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Chapter Three: Shopping for Identities


The rise of the department store had a great impact not only on the empowerment of women, but also on the creation of people’s identities in general. In the context of consumer culture, which experienced an extraordinary growth in the second part of the twentieth century, the status of individual identity has been changing; there appeared to be an almost unlimited possibility for individuals to create meanings of themselves. Therefore, it can be stated that contemporary lifestyles are more or less consumption-based and that shopping constitutes an activity which helps establish people’s identities. As Lauren Langman puts it, shopping malls are “places to purchase the goods of gratification and/or to be something, to realize fantasies located outside of the usual constraints of time and place. Malling thus exists as dialectic between doing something and being someone, a fantastic someone whose selfhood brings recognition and gratification” (“Neon Cages” 54). The way we shop is the way we create our identities. Shopping is thus not just an activity done in order to satisfy our basic needs – it has much more complex meaning since it helps to create our selves. Susie Scott comments on the phrase by Helga Dittmar, who said that “to have is to be”, claiming that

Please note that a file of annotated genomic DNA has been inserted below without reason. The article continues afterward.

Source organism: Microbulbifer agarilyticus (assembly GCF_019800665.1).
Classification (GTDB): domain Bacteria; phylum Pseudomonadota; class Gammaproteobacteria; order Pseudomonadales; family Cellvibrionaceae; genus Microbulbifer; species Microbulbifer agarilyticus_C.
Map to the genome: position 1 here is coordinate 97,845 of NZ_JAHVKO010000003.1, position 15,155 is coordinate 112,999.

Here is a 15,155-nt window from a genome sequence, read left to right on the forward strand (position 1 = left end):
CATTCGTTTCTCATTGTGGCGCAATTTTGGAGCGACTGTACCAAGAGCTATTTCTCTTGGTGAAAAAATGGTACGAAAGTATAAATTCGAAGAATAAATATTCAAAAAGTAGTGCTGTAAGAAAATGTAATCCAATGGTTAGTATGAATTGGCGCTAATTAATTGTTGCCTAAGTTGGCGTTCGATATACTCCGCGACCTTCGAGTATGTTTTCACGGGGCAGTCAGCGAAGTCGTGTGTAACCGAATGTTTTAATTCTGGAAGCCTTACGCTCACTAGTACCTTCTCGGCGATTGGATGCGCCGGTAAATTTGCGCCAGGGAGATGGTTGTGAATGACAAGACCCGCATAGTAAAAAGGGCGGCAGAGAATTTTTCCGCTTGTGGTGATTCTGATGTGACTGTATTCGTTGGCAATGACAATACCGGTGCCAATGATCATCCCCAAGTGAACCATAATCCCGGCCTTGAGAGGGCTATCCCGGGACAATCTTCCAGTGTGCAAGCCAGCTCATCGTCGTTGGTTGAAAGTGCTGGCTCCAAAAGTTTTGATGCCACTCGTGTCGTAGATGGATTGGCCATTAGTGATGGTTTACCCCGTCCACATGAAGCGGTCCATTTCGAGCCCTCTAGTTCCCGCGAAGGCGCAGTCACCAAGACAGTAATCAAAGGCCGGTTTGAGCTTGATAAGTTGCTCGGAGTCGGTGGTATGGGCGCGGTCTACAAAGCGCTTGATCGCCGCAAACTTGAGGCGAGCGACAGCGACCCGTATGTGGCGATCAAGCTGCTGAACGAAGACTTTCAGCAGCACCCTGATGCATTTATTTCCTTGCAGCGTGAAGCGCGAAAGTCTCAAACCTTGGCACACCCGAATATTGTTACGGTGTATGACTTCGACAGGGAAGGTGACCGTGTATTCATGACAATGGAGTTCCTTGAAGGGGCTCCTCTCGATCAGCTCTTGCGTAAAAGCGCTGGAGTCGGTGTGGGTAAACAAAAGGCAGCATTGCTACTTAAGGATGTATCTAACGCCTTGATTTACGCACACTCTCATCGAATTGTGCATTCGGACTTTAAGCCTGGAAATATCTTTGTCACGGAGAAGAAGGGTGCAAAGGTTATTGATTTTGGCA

possessions are regarded as extensions of the self, and used accordingly to perform identity. . . . Goods are selected no longer on the basis of their intrinsic value or aesthetical appeal to the individual, but on the basis of their legibility as cultural codes – that is, what your possessions say about you and how easily these meanings can be read. (151)

This means that people shop according to their particular way of life, in conformity with their lifestyles. What we witness in the contemporary shopping malls is “lifestyle shopping” to use the term of Rob Shields. People chose goods on the basis of their identities and the other way around – they chose identities according to the goods on offer.